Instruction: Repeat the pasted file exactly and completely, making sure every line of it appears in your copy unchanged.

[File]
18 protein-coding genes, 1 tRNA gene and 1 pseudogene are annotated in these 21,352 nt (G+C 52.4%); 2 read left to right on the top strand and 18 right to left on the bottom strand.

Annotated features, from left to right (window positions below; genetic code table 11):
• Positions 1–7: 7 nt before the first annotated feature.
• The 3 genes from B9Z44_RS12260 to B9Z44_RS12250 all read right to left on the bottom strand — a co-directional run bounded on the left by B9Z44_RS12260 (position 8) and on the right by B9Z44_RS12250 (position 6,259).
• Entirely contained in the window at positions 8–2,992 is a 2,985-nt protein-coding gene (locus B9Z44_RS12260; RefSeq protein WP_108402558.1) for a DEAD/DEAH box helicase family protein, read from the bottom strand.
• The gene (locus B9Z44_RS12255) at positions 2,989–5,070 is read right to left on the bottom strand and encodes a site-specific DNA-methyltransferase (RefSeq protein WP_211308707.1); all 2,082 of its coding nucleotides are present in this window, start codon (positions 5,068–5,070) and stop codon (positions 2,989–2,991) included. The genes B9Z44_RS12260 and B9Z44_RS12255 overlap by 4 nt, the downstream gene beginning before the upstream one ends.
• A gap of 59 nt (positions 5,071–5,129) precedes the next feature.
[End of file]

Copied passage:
18 protein-coding genes, 1 tRNA gene and 1 pseudogene are annotated in these 21,352 nt (G+C 52.4%); 2 read left to right on the top strand and 18 right to left on the bottom strand.

Annotated features, from left to right (window positions below; genetic code table 11):
• Positions 1–7: 7 nt before the first annotated feature.
• The 3 genes from B9Z44_RS12260 to B9Z44_RS12250 all read right to left on the bottom strand — a co-directional run bounded on the left by B9Z44_RS12260 (position 8) and on the right by B9Z44_RS12250 (position 6,259).
• Entirely contained in the window at positions 8–2,992 is a 2,985-nt protein-coding gene (locus B9Z44_RS12260; RefSeq protein WP_108402558.1) for a DEAD/DEAH box helicase family protein, read from the bottom strand.
• The gene (locus B9Z44_RS12255) at positions 2,989–5,070 is read right to left on the bottom strand and encodes a site-specific DNA-methyltransferase (RefSeq protein WP_211308707.1); all 2,082 of its coding nucleotides are present in this window, start codon (positions 5,068–5,070) and stop codon (positions 2,989–2,991) included. The genes B9Z44_RS12260 and B9Z44_RS12255 overlap by 4 nt, the downstream gene beginning before the upstream one ends.
• A gap of 59 nt (positions 5,071–5,129) precedes the next feature.